Readings

Here, you'll find links to the readings for each week of the introductory course.

DH Project Plans

Projects

Each week, take some time to explore sample projects related to the topic. Links can be found here.

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DH Project Plans

Tools

If you discover a topic or methodology that is intriguing, investigate for yourself! You can find links to tools here and additional information, including 'how-to' guides, under Resources.

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DH Project Plans

Resources

You will find additional information and how-to guides related to each week's topic here.

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DH Project Plans

Our Work

Welcome to the DH+Lib 101 Course!

You are embarking on a grand adventure – one that allows you to choose your own path.

Each week, read the articles linked in the Readings section and check out the Projects.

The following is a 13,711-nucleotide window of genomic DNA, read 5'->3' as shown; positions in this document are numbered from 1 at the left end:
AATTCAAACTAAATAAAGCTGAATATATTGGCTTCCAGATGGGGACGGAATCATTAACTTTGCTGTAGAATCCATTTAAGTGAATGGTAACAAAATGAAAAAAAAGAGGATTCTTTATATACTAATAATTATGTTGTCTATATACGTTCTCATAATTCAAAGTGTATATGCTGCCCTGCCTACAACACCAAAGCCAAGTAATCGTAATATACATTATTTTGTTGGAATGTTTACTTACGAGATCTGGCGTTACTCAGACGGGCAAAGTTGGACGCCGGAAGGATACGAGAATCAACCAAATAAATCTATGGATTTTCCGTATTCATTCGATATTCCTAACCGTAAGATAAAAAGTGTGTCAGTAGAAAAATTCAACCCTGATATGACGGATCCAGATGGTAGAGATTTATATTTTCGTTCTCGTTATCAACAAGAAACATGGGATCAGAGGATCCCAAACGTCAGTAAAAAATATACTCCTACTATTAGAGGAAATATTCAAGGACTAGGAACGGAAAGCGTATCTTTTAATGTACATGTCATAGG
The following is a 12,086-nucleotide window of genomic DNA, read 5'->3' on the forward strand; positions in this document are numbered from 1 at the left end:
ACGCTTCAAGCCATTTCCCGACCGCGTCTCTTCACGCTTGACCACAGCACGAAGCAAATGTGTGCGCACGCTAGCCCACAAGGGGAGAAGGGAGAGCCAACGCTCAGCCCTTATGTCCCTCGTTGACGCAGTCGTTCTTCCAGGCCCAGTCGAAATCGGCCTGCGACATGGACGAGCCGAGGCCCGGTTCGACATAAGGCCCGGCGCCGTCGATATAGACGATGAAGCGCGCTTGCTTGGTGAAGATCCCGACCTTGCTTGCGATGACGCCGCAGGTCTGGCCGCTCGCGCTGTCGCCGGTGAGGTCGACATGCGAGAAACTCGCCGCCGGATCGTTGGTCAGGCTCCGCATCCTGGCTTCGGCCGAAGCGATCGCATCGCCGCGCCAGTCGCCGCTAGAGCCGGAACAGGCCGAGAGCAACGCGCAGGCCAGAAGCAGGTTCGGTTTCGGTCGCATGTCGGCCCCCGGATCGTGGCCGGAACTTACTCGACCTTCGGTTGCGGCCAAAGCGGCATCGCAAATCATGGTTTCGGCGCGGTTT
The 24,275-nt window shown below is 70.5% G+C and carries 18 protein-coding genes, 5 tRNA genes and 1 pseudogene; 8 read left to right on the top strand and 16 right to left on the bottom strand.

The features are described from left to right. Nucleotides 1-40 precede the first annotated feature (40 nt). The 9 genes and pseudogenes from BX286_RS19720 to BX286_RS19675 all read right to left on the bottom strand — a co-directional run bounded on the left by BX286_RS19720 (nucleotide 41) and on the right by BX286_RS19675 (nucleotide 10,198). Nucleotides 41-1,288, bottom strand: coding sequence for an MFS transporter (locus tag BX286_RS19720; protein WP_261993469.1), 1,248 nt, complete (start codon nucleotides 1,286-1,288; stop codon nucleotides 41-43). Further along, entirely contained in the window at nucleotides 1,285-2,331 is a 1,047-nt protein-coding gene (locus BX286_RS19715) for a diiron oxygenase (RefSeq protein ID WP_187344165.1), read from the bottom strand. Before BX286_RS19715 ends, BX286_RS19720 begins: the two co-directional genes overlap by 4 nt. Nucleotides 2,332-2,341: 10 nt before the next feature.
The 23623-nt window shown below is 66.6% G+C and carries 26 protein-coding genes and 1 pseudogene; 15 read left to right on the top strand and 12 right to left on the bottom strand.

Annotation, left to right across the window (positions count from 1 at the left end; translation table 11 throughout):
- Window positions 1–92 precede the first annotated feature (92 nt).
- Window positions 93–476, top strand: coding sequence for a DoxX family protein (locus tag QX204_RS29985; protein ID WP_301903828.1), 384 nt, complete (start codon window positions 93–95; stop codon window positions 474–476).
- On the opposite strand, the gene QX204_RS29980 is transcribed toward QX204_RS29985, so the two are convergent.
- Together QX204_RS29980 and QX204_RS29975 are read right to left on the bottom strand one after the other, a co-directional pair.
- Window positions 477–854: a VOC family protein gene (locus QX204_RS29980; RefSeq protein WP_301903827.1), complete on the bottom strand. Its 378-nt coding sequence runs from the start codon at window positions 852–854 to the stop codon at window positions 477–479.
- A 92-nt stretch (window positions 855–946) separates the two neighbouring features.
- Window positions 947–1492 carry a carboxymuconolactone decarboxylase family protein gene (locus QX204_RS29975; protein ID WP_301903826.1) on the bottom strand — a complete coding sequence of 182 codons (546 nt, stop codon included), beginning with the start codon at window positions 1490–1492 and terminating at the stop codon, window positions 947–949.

Beyond that though, you determine how deeply you explore each topic. If you find a methodology or concept that is intriguing, I’ve provided additional tools and resources to help you take the next steps in your investigation.

Here’s a basic outline of the course: (for more information, see “About this Course”)

  1. Definitions of “Digital Humanities” and “Digital Literacy”
  2. Data
  3. Spatial & temporal pattern finding
  4. Network analysis
  5. Topic modeling

Latest Post

Mission: Working in teams of 4, design a DH project. Just a few ideas (but certainly not exhaustive!): The project could focus on some aspect of librarianship – for example, creating data visualizations of our collections or usage data – or a project around some of our special collections materials – like the fascinating fan […]

Of all scholarly pursuits, Digital Humanities most clearly represents the spirit that animated the ancient foundation at Alexandria, Pergamum, and Memphis, the great monastic libraries of the Middle Ages, and even the first research libraries of the German Enlightenment. It is obsessed with varieties of representation, the organization of knowledge, the technology of communication and […]

Take a moment to read the following position and consider the argument and its implications for the CCL: Framing digital humanities in libraries as a service to be provided and consequently centering the focus of the discussion on faculty members or others outside the library seem likely to stall rather than foster libraries engagement with […]